After a number of years of physical declines and surging digital sales, many of the larger publishers’ print returns are beginning to blossom.
It is heartening to see a lot of positive numbers in our top 20 publishers chart. The print picture for the bigger groups has been challenging in the past few years—in our 2014 Review of the Half Year, eight of the top 10 publishers had year-on-year sales drops.
The picture is almost reversed in 2015, with seven of the top 10 in the black. Penguin Random House is down marginally (–0.5% to £120.8m) year on year, but as noted in the previous pages, the Nielsen BookScan data information is based on a 24-week half year. A 26-week chart would include the nearly £3m E L James’ Grey (Arrow) has earned in its first two weeks on sale.
Still, through 24 weeks, PRH has lost a tiny bit of market share on its competitors, down to 22.4% compared to 23.1% in 2014. The Penguin division was the group’s top performer, rising nearly 5% to £47.1m, with Emma Healey’s Elizabeth is Missing and Zoe Sugg’s Girl Online earning £1.5m and £1m respectively. DK was up 1.8% to £11.3m, boosted by its various licences, particularly LEGO; of the 146 DK titles to hit the TCM in 2015,37 are LEGO tie-ins.
The pre-Grey Random House numbers are down 3% to £40.1m, led by Mary Berry’s Absolute Favourites (BBC, £1.6m). Yet it is a third off the £2.4m Mary Berry Cooks (BBC) had earned by this point in 2014. Despite having the runaway success of Paula Hawkins’ The Girl on the Train, Transworld is down 12% to £14m. This year, two Transworld titles have earned more than £400,000 through the TCM: The Girl on the Train (almost £3m, hardback and trade paperback combined) and Lee Child’s Personal (£792,000). Last year, the publisher had seven books break the £400,000 barrier by this point.
Hachette had a solid 4.2% rise to £67.5m, grabbing a 12.5% share, up from 11.7% last year. Hodder (+11.7% to £14.6m) and Headline (+17.7% to £5.7m) have had excellent half-years: the former the beneficiary of Ella Woodward’s Deliciously Ella’s (Yellow Kite) £1.9m in sales; the latter on a spread of fiction hits, including Victoria Hislop’s The Sunrise (£380,000) and Martina Cole’s The Good Life (£308,000).
Octopus was also in double-digit growth (+16.7% to £4.8m), boosted by a strong cookery list, while Orion was up a shallower 4% to £12.4m. Little, Brown remains the biggest part of the Hachette empire (£15.4m), but sales dropped 13.7% year on year.
HarperCollins’ 9.7% spike in TCM sales is owed in large part to the acquisition of Harlequin. But there was solid organic growth (+3.9%), too. Children’s—David Walliams inparticular—was especially strong, with Walliams’ sales leaping 31% on a very strong 2014. Walliams accounted for eight of HC’s top 15 books of the year by value.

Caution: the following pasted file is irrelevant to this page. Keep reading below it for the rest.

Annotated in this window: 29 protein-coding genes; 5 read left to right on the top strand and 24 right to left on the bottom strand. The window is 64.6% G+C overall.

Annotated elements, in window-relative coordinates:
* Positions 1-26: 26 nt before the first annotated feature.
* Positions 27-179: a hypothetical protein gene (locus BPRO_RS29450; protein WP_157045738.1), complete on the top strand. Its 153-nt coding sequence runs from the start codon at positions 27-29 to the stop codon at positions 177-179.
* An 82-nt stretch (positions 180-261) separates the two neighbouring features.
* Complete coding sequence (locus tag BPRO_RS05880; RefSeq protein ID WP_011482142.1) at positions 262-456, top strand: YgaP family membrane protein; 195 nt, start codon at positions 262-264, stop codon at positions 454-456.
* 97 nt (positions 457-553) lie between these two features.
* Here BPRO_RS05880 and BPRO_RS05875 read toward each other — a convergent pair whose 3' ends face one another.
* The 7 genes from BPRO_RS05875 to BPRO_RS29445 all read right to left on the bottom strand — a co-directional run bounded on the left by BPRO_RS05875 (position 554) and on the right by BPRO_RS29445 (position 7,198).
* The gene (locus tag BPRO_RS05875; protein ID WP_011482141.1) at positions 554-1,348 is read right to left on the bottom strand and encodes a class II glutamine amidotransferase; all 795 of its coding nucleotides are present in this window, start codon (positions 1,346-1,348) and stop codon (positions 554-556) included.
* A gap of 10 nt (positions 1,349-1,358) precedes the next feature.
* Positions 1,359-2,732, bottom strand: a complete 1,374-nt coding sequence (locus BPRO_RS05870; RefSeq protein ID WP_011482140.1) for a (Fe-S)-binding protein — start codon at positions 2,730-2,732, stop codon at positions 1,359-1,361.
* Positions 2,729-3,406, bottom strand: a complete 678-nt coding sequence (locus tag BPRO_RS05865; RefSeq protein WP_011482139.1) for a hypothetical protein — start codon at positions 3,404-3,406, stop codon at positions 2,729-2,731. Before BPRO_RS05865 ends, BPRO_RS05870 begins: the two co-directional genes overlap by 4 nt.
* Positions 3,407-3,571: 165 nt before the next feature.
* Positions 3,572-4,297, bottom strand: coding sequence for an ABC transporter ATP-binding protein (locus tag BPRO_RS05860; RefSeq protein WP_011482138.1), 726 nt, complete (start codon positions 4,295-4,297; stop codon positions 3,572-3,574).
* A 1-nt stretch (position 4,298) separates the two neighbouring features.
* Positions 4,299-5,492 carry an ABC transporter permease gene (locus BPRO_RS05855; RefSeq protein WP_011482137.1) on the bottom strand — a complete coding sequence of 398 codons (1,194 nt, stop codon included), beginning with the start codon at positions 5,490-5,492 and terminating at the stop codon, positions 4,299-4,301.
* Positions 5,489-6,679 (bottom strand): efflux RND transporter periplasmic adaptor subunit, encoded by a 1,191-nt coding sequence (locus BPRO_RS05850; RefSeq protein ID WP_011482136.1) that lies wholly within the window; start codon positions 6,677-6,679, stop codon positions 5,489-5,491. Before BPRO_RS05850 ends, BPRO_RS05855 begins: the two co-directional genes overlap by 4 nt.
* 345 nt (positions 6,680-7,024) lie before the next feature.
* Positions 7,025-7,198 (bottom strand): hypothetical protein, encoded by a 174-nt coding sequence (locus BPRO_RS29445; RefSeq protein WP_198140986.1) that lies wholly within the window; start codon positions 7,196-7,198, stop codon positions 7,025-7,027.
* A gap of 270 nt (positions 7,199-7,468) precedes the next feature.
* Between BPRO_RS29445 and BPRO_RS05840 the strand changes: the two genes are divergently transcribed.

And what a start to 2015 for Pan Macmillan. On top of a robust first- half in 2014 (itself up 8.4% on 2013), TCM sales rose a stonking 20.4% year on year, to £23.4m. It is the result of across the board strength and there is a nice young guns/old guard balance in fiction, including the paperback of Jessie Burton’s The Miniaturist (Picador) earning £1.3m and Jeffrey Archer shifting almost £950,000. Non-fiction was topped by a foray into adult colouring books, Emma Farrarons’ The Mindfulness Colouring Book (Boxtree), and Chris Hadfield’s An Astronaut’s Guide to Life (Macmillan).
Children’s, and Julia Donaldson, remain a strength. Donaldson is once again the top-selling author of the half-year, and looks on course to record her sixth consecutive £10m-plus year of TCM sales by the end of 2015. Just over £3.5m of Donaldson’s £5m earned in 2015 has been published by Pan Mac (Scholastic is her other major publisher), meaning the Gruffalo co-creator is responsible for 51% of Macmillan Children’s Books’ £6.9m in sales; she accounts for 15% of Pan Mac’s overall total.
Of the five publishers who have experienced triple-digit growth in our On the Rise: Publishers chart, two have benefited greatly from the adult colouring book craze. Laurence King’s TCM value has risen by just under £1m year on year, mostly due to Johanna Basford’s Secret Garden and Enchanted Forest.
Michael O’Mara, meanwhile, is up £1.2m year on year, and claims five places in our Colouring Books top 10 (below). Pavilion, publisher of Millie Marotta under its Batsford imprint, just misses out on the On the Rise: Publishers top 10; the illustrated independent’s TCM sales jumped 49% to £1.8m.
Tops in the chart is Alma Books, the beneficiary of Jane Hawking’s memoir of her life with ex-husband Stephen, the basis of the Eddie Redmayne-starring biopic “The Theory of Everything”. Hawking’s Travelling to Infinity sold just over £369,000 through the TCM, earning 70% of Alma’s total.
Paula Hawkins and Ella Woodward are brand new faces in the top author chart, a welcoming sight to see considering publishers are taken to task for not supporting new talent (sometimes rightly, to be fair).
Further down the list, there are eight writers (not including celebrity memoirists) who have been published for the first time in the past 12 months, including Emma Healey (£1.5m), Jessie Burton (£1.4m), Alfie Deyes (£1.1m) and Zoe Sugg (£1m).